We continued on, past saguaros with strange faces and pretty desert flowers until arriving at our campsite, a beautiful green field that was thankfully cholla free.

In the background you can see one wall of Boulder Canyon, a popular oasis in the middle of the Superstitions.

We quickly set up camp in the comfortable meadow before finding out that our guide, a friend of a friend that had scoped out the area a few weeks before, wasn’t entirely sure which direction was best in order to seek out water. She was pretty sure that there was supposed to be some about a mile away done one of the trails near us, so with limited information a few of us set out to gather water for the group. 1.5 miles and 600ft of elevation later, we found what I’m sure at some times is a flowing creek, but when we arrived was a wash with some stagnant pools growing all sorts of fun stuff. Not to be discouraged (after all, I’ve had worse), we set to work filtering the water with a filter my friend had gotten me to replace one he had broken on a prior trip. After filling about half of our water containers, the filter started to leak out the bottom. Unusual, but not anything that should effect the safety of the filter, so I kept going. After filling another two water bottles, the bottom of the filter literally exploded away from the rest of the unit with jet propelled force. This was definitely not normal.
It was at this point that we decided to cut our losses, scoop up some untreated water to boil our grains with and head back to camp. We began to make the hike back towards camp along a canyon cliff and as we could just see the top my dog’s water bottle popped off of the carabineer it was attached to, the cap bursting off of the container and flying out into space. So far, this was not my best day.

Having cactus in your mouth is tiring.

Upon arriving back at camp, we relayed what all had happened to the rest of our friends and just by chance my partner managed to take a swig out of one of the untreated bottles of water by mistake. Mmmm, algae. Not wanting to waste any more time worrying, we got started on dinner. The sunset on the surrounding landscape was one of the more beautiful ones I’ve seen in Arizona, and gave me hope that this day was not a reflection of what the whole rest of the trip would be like.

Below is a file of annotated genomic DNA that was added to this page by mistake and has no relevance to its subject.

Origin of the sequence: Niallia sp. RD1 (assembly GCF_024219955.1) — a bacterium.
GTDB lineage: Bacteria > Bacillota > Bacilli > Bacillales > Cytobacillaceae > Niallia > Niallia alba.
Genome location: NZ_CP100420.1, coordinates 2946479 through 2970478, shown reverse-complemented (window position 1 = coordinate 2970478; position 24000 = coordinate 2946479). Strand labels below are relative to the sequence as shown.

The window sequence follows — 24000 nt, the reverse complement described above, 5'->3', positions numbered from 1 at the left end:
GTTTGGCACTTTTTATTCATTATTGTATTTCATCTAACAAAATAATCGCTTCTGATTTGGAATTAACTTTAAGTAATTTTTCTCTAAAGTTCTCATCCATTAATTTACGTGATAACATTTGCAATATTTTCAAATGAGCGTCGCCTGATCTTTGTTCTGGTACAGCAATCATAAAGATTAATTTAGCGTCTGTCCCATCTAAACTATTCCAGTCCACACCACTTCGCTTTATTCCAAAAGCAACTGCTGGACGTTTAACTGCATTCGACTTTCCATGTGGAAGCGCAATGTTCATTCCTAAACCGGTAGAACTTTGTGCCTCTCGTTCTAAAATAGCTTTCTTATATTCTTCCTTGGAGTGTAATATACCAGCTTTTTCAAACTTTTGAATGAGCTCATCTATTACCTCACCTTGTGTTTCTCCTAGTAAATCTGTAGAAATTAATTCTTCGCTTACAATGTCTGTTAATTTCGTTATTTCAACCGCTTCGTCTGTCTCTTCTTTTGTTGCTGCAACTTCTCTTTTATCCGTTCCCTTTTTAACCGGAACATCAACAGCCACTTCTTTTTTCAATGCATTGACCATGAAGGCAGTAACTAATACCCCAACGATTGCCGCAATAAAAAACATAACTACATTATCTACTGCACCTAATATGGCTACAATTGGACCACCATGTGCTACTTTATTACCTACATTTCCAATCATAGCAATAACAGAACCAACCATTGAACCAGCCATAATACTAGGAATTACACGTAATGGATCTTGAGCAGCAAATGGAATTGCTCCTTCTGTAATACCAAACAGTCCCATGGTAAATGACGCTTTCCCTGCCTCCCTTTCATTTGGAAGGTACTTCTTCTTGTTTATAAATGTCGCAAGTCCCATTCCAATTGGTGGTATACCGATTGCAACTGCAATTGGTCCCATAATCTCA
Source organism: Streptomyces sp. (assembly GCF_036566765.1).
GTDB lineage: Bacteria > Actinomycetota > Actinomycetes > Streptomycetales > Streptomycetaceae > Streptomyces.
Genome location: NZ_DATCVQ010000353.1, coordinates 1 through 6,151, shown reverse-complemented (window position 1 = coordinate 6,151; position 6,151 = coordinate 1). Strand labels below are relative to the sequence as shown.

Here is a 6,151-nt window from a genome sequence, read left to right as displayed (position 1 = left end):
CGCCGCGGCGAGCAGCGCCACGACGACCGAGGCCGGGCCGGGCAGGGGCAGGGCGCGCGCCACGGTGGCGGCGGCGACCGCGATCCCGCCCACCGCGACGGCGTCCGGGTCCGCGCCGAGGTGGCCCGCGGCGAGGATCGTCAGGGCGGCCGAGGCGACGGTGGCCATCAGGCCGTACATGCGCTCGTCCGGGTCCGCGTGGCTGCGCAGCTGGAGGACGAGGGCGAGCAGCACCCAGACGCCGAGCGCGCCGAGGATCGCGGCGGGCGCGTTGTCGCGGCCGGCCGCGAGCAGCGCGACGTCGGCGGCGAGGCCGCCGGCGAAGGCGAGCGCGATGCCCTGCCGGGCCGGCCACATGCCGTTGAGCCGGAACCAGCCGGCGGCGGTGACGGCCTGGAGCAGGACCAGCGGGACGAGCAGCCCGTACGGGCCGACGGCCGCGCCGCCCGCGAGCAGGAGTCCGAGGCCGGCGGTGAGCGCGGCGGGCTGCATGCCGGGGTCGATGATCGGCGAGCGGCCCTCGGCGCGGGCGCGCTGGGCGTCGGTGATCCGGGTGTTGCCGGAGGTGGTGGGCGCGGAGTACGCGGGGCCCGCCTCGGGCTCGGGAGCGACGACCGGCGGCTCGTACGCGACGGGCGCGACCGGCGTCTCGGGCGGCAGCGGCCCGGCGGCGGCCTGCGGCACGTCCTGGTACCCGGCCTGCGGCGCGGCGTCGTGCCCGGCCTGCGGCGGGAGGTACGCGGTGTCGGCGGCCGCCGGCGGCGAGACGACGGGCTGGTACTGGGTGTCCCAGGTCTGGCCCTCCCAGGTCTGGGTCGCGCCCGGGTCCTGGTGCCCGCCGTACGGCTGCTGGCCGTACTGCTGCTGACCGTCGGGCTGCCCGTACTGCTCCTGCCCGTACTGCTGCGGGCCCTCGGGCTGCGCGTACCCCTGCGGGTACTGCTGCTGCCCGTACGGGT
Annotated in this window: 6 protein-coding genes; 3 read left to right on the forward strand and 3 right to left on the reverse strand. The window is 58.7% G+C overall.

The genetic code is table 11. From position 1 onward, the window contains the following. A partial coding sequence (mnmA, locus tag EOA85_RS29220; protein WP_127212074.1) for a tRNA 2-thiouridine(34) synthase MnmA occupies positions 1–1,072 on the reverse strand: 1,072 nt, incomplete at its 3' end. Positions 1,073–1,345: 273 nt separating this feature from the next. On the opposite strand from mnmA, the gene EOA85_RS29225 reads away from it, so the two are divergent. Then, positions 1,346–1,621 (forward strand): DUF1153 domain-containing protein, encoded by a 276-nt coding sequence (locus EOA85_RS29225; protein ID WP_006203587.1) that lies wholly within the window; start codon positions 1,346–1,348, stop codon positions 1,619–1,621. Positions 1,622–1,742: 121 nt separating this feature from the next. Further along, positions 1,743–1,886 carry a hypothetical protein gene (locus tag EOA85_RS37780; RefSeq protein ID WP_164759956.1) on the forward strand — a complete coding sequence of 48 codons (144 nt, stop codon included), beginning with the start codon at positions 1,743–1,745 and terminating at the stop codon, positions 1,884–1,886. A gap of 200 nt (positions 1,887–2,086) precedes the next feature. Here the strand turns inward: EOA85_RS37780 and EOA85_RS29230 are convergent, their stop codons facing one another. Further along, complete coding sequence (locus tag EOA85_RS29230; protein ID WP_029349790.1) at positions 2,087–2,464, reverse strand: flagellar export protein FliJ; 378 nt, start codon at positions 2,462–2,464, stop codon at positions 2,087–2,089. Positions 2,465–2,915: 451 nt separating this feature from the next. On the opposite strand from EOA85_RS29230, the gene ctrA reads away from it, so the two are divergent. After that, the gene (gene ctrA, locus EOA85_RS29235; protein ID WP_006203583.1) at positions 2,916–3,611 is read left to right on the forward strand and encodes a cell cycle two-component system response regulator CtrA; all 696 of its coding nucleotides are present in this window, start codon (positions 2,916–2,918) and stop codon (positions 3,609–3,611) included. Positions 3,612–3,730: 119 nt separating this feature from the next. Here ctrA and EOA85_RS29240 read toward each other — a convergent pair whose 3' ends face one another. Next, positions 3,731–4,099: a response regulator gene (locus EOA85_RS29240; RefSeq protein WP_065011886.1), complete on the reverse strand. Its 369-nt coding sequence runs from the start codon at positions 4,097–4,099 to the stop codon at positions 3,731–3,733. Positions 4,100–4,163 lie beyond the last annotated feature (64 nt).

We awoke the next morning after a cool night of Coyotes howling a few dozen meters away and occasional mysterious movement outside the tent, and I think even Suki wanted to keep sleeping.

It was then that we realized that the meadow we were staying in was not just grass, rather there were millions of tiny purple flowers that began to unfurl as the morning went on.

Upon reaching the top of a nearby hilltop, we were greeted by a great view of the surrounding landscape and the meadows that were slowing transitioning from green to purple.

We descended into boulder canyon, eager to find some water to dip in as the temperature rose past 90 degrees F. We stopped for a few minutes in the shade of a creek side tree in one of the tributaries to the main creek and were passed by a group of ten horse-riders, which Suki found wonderfully exciting.It was fantastically exciting when we finally reached the canyon floor and were able to get in the stream. The water was probably around 50 degrees but we didn’t care, it was so refreshing in the heat of the desert sun.
We spent a few hours dipping in pools and drying off on the smooth creek rocks, throwing sticks into the creek for the dog to chase, and applying copious amounts of sunscreen. If you’ve never been at an oasis in the middle of a desert, it’s a fantastic experience; I highly recommend you try it.